With all of this there is a caveat: you need to evaluate how effective and helpful it was.  This is very much something OFSTED and the DofE are looking at.  It is no longer simply a question of how are you using the money.  The assumption is you are using it; the question is what effect is it having?

Resourcing the student with strategies and techniques

Do your PP students know how to revise effectively?  I hear from year 11s various comments on learning styles and about highlighters and gel pens however the research shows these to be largely ineffective.  If you are curious about how to make revision more effective then I suggest the following:

The Guardian – The Science of Revision – excellent article with links and research to back up.

EverydayMFL – GCSE Revision – Here’s one I made earlier, nothing like a bit of shameless self-promotion!

Classteaching – quality advice and backed up by research.

Anything to prevent the eventuality below:

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Relationship – Some students need someone to believe in them in spite of their home background.  They need that person who sees them for who they are and what they can become.  They need someone who sees them as a work in progress and who will not give up on them.  They need you to be the person who appreciates them just as they are, but cares too much to leave them that way.  I am not saying you have to be their best buddy but you can be the role-model, support and guide to life that they have lacked.

“Carpe diem, seize the day boys, make your lives extraordinary.”

Photo Credit: Macro-roni via Compfight cc

Photo Credit: Macro-roni via Compfight cc

Teaching Assistants – Teaching assistants can be the unsung heroes and heroines of your classroom if deployed properly.  These are the questions you need to be thinking through:

If you have one then what is their remit in your classroom?

  • Do you direct them or leave them to it
  • Do they have a seating plan and know who they are meant to work with?
  • Do they have an order of pupils?
  • Could you promote independence by asking TA to move on after 1-2 minutes with a student?
  • Do they elicit or explain?
  • Do they guide to the answer or give the answer?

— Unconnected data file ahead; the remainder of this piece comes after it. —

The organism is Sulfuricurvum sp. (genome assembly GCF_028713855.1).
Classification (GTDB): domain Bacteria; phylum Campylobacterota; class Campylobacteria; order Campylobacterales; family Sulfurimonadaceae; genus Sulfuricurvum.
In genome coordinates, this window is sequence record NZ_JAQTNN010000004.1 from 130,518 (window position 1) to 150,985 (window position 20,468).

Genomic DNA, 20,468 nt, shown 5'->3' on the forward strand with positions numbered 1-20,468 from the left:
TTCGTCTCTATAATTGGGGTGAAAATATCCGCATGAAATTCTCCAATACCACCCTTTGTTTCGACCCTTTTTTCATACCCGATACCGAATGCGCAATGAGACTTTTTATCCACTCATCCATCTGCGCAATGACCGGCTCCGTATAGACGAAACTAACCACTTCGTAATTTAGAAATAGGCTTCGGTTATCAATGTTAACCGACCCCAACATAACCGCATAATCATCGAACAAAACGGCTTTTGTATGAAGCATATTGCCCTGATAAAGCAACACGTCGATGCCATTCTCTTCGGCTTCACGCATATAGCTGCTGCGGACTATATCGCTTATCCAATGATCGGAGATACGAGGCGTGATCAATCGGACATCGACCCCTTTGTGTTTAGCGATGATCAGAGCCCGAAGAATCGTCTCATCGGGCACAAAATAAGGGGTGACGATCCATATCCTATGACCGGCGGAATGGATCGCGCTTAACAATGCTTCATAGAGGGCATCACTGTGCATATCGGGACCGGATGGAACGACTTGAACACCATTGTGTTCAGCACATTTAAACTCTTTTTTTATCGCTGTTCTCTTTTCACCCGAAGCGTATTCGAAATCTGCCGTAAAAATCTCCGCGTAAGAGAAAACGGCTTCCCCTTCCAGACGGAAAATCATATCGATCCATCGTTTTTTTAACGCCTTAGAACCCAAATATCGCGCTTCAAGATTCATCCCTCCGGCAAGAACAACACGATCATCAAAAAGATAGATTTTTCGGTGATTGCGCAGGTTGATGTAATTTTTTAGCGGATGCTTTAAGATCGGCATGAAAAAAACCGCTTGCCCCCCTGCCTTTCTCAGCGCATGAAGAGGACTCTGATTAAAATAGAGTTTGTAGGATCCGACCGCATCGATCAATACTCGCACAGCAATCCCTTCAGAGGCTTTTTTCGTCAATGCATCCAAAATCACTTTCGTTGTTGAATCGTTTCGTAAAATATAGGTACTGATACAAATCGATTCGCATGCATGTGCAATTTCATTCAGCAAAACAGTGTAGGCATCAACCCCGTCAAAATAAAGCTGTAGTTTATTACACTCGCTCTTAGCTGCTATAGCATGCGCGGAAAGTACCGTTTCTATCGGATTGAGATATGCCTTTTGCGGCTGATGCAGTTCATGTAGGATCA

• How well resourced is your TA?  Do they have your schemes of work?  Do they see a lesson plan or do you brief them on what is going to be taught?
  • Who is working harder: your PP student or your TA?
  • Could you get some planning time with a TA attached to a particular student?

Parents – Not all PP students have difficult family situations so get the parents onside.  Be careful not to patronise.  It is very easy to assume certain things when the label PP is on a seating plan or class list.  Parents evening is an excellent opportunity to build relationships, develop that link between school and home and facilitate learning and progress.  One parent recently asked me “what can they be doing outside of school as I don’t speak any languages?”  2-3 minutes later she left armed with strategies and places to find resources to help.  In terms of cost, it was minimal but there is a huge potential yield.

Marking Meetings – One of my colleagues recently suggested this at a meeting.  I’m quite keen to try it.  It used to be the norm when I was in school.  Certain teachers would call you up to their desk and go through your book marking it with you while the class were working their way through exercises. Would a pupil premium student benefit from some live feedback and a discussion of misconceptions?  Equally, this could apply to all pupils but if you’re going to work through a group, why not start with some PP students?

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Any great ideas?  Leave them in the comments section below!